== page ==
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|Title:||Ontario Precipitation Chemistry and Heavy Metal Speciation|
|Authors:||Jeffries, Stuart Dean|
|Advisor:||Kramer, James R.|
|Abstract:||<p>Gross Ontario rain and snow chemistry and heavy metal speciation was determined on samples collected from a precipitation sampling network established in Hamilton and Northern Ontario. Relative to surface waters, precipitation is normally a low conductivity (mean value = 34 μmho/ cm (25°)), low pH (4.3) system with elevated heavy metal (10 - 100 μg/l) and nutrient (50 - 100 μg/l P; 400 - 2000 μg/l N) concentrations. Anodic stripping voltammetry (ASV) was employed to determine "soluble" heavy metal speciation. ASV peak potential shifts and current measurements were used as criteria in making this determination. Unusual anodically shifted Cu peaks common to many precipitation samples suggested a Cu-colloid association. Duplication of polarographic behaviour observed for natural precipitation samples was obtained with synthetically prepared Fe-Mn colloids. In terms of "soluble" Cu speciation, Northern Ontario could be divided into two distinct regions; near Sudbury rain and snow contained aquo-Cu⁺⁺ ion at elevated concentrations, while in the remainder of the province, precipitation contained colloidally associated copper. Zn, Cd, and Pb were generally present as the aquo-species. Rain-out of colloidally associated copper into the higher ionic strength environment of lakes will probably result in metal desorption and colloid flocculation. Copper would then be available as a biologically toxic species.</p>|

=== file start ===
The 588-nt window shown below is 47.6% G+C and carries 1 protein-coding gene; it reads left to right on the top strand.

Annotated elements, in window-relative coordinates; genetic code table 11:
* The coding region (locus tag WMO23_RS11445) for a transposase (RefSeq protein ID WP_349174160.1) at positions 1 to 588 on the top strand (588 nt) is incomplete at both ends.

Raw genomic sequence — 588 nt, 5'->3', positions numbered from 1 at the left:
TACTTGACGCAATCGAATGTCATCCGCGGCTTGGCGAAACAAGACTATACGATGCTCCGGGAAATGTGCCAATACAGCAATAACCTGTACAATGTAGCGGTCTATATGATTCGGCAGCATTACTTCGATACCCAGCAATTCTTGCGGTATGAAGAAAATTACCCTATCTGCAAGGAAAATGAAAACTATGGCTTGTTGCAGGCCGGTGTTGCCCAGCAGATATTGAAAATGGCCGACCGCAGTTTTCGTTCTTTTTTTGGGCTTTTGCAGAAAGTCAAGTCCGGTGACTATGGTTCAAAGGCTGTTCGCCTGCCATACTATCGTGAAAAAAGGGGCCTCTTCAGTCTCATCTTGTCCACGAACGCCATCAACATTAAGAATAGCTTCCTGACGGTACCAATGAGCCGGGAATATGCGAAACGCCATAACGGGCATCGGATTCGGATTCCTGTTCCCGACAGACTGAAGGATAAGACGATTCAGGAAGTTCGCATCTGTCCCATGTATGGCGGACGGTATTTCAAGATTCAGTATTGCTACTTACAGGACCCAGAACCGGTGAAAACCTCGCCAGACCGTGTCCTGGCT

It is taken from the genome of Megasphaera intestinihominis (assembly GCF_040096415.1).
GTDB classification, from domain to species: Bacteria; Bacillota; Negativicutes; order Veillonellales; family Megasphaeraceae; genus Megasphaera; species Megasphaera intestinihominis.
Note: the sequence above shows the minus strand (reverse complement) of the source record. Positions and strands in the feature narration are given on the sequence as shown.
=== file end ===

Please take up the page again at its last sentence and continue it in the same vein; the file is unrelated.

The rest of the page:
|Appears in Collections:||Open Access Dissertations and Theses|
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